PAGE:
Unfortunately, many boards’ makeup is “pale, male, and stale” – all white men who have long tenures on the board. Not only does this hurt the institution and its ability to change, the board’s representation does not reflect the student population. And believe me, students coming to an institution want to see that the board and administration reflect their values and gender / racial makeup (i.e., are diverse).

Some of the other functions of the Nom/Gov committee include:

  • Periodically reviewing the structure and composition of the board and its committees, including their mandates. This is critical in an environment of volatility, uncertainty, complexity, and ambiguity (VUCA).
  • Developing recruitment/nominating profiles that describe candidate requirements to be considered for vacant board positions. The vast majority of boards do not do anything close to this – the way they bring on board members is through personal, political, and donor relationships. This type of approach results in group-think, which can hurt a board and hamper its ability to fulfill its fiduciary duties.
  • Presenting nominations for new board members to the board for its consideration (as well as nominations for chair and vice-chair). If people remember the four criteria for hiring someone (do they have the skills, is it a good “fit” with the culture, how much will it cost me, and will it make me look good) and apply that to board membership, two things stand out: (1) does the board have the necessary skills that it needs to help with developing and overseeing the institutional strategies; and (2) are the prospective board members a good fit with the culture of the board and that of the institution.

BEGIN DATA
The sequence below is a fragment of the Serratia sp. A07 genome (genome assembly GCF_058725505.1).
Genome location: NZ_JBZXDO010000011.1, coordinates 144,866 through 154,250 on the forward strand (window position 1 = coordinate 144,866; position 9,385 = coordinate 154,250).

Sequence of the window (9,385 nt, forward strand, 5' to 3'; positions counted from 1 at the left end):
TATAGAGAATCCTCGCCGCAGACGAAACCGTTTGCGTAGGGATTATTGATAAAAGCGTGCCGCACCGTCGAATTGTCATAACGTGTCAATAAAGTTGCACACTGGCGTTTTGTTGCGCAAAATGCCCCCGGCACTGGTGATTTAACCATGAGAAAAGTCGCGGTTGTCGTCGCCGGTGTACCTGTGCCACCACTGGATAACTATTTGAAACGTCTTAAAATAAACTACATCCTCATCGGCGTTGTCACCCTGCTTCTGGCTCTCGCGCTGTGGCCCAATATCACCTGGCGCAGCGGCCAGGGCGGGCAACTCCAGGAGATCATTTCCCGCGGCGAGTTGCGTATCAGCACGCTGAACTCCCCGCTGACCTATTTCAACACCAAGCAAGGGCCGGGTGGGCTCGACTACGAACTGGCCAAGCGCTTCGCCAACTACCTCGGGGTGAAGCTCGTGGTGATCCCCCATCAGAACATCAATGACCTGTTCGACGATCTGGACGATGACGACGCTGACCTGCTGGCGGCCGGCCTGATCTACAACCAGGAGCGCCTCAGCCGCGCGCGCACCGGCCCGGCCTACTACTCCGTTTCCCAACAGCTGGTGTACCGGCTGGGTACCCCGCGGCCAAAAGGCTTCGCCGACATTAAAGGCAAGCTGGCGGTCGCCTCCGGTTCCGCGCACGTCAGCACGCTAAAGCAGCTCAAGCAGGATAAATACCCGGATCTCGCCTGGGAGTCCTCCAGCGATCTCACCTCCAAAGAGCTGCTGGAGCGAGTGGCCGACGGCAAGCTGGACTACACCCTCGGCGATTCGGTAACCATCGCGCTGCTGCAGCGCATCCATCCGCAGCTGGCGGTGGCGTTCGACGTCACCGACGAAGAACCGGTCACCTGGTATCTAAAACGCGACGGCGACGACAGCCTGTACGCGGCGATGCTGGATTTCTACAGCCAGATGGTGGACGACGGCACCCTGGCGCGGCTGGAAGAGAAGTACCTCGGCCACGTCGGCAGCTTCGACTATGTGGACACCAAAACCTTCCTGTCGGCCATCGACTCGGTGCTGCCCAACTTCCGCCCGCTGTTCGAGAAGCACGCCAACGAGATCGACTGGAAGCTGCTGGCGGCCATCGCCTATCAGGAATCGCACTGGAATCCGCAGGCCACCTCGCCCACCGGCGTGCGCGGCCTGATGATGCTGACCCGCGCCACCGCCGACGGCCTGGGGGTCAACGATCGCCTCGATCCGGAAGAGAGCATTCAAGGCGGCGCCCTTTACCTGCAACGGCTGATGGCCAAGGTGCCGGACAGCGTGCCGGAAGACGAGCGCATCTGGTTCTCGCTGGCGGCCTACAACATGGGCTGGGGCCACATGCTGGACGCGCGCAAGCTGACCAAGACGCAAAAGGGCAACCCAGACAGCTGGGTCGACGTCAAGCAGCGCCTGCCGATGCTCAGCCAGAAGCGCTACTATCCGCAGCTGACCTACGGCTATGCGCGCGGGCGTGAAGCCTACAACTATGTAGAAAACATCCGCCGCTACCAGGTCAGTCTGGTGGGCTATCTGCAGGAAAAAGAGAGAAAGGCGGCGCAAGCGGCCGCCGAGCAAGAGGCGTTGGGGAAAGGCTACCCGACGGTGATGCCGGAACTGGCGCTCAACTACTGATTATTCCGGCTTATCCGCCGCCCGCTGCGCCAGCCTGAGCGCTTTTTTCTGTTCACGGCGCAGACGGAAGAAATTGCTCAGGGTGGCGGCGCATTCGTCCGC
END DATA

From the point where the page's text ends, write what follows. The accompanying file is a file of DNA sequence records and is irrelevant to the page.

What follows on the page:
• Presenting nominations of community members to serve on the board’s standing committees, as well as standing committees’ chair and vice-chair. Serving on board committees is a good proving ground for board officers, because the board can assess how well someone works within the committee structure, and whether they exhibit the necessary leadership and skills to assume positions of higher responsibility.

Setting and Assessing Performance Goals

To ensure continuous board improvement, boards need to be committed to setting goals and assessing performance for the entire board, committees, and individual members. The overall assessment should consider the onboarding process, the annual training, strategic planning, board meetings, the board’s culture, administrative evaluation process, and communications.

Board orientation is a critical piece in onboarding new board members and setting performance standards. An orientation should provide a solid overview of the trustees’ role, including: the duties described in the university’s governing documents; a review of board processes, policies, and structure; a tour of the campus; an introduction to administrative, faculty, and student leadership; the opportunity to sit down and share a meal with faculty, employees, and students; and the setting of expectations for trustee performance. This is one way of facilitating a board’s understanding of the university’s culture as well as the environment in which the institution operates.

The board’s annual training, whether done as part of an annual board retreat and/or orientation, should include a review of the board and individual fiduciary duties and responsibilities. Whether you are a new or an experienced board member, a review of your fiduciary duties, including conflict of interest, is important.

Many institutions include a review of their strategic plan as part of their annual training/board retreat. In many respects, this makes good sense because as the external environment changes, boards should have the right makeup and skills to ensure appropriate oversight. This also can kick off the new board recruitment cycle.